My appointment at Memorial Sloan Kettering ended with a confirmation of Stage IV Squamous Cell Carcinoma of the nose and upper palate. The surgeon was frank and honest and told me that surgery might require the removal of my nose and upper jaw and that, at Stage IV, my survival time might only be two years. Knowing the importance of obtaining a second opinion, I traveled to John Hopkins in Baltimore Maryland with my x-rays and pathology slides in hand. Their consultation was identical to Memorial Sloan Kettering’s treatment suggestions and survival projection. I chose Sloan Kettering for their reputation and close proximity to my home.

In dealing with what was ahead for me, we gathered the family together and explained what might happen to me in terms that the twins and my seven year old could understand. I explained that I might come home with a bandage on my face and my arm in a cast and that I would be very weak. My wife and I made it a point to contact the school where all three children were enrolled and explain the situation. The school was extremely cooperative and made it clear that the children would be able to visit the school psychologist at any time that they felt a need. Teachers were alerted and our family was prepared to provide support. All was set for “the day”.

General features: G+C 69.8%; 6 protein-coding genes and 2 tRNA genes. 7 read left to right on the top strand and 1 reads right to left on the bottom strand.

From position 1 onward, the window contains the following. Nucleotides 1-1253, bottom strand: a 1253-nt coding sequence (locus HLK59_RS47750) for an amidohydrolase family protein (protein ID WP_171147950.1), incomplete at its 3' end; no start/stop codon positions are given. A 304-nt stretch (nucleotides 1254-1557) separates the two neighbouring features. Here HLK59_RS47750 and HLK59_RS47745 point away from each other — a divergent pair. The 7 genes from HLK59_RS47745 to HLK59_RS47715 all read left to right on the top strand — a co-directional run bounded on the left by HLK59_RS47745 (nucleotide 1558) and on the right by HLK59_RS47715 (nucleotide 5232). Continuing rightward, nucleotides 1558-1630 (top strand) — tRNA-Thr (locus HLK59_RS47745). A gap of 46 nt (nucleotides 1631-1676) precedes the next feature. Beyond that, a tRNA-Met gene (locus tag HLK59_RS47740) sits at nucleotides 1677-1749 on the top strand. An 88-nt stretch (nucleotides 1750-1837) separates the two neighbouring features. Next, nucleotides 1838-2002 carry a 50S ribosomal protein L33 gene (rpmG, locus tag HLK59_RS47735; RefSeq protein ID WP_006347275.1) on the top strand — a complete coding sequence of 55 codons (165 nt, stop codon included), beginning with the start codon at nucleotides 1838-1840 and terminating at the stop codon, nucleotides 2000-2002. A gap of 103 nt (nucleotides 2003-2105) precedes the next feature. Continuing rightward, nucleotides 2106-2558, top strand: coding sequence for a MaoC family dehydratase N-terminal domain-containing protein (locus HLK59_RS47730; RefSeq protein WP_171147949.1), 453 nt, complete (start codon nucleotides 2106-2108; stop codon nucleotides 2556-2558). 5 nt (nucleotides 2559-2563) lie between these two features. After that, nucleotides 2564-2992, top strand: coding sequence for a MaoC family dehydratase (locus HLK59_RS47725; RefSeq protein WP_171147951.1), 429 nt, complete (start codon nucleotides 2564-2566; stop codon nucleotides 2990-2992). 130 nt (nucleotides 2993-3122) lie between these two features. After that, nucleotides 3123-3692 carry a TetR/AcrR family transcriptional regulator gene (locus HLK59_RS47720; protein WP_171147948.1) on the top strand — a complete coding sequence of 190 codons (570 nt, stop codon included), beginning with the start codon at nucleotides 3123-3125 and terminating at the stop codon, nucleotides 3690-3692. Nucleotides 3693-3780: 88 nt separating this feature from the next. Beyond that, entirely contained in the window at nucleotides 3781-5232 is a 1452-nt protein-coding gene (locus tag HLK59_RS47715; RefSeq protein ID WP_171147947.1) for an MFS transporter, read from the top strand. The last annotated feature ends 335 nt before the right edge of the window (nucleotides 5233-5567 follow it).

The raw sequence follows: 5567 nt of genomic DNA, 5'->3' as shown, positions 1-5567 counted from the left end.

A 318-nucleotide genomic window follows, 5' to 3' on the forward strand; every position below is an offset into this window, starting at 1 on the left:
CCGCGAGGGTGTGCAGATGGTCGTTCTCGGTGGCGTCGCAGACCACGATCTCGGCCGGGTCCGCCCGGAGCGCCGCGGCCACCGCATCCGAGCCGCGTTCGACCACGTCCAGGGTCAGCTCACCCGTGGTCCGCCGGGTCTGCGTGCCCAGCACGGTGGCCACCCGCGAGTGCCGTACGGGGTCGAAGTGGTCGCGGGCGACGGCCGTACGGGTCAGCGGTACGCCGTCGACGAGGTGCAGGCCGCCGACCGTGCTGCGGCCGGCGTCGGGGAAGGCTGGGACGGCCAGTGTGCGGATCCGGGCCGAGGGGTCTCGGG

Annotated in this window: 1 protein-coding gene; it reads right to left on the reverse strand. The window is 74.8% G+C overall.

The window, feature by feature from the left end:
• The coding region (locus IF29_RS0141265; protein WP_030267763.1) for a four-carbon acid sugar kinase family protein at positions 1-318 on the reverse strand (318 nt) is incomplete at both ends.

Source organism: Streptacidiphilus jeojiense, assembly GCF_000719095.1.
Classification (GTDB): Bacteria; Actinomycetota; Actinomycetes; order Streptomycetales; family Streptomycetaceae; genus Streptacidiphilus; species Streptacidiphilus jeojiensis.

On March 7, 1997, with my mind numb and resigned to my fate, I entered Sloan Kettering and underwent an 18-hour surgery that involved four different surgical teams…Dental Oncology, ENT Oncology, Orthopedics, and Plastic Reconstruction. I had my nose, and upper jaw and palate removed. My jaw and palate were reconstructed with bone, tissue, and vessels taken from my wrist. Bone was then taken from my hip to replace that taken from my wrist. Tissue was taken from my thigh, as a graft, to further reconstruct my palate. I spent nearly three weeks recovering in the hospital. A prosthetic nose was made, along with a specialized denture with a plug that would block the hole left in my upper palate. After all this was done and fitted, I was discharged.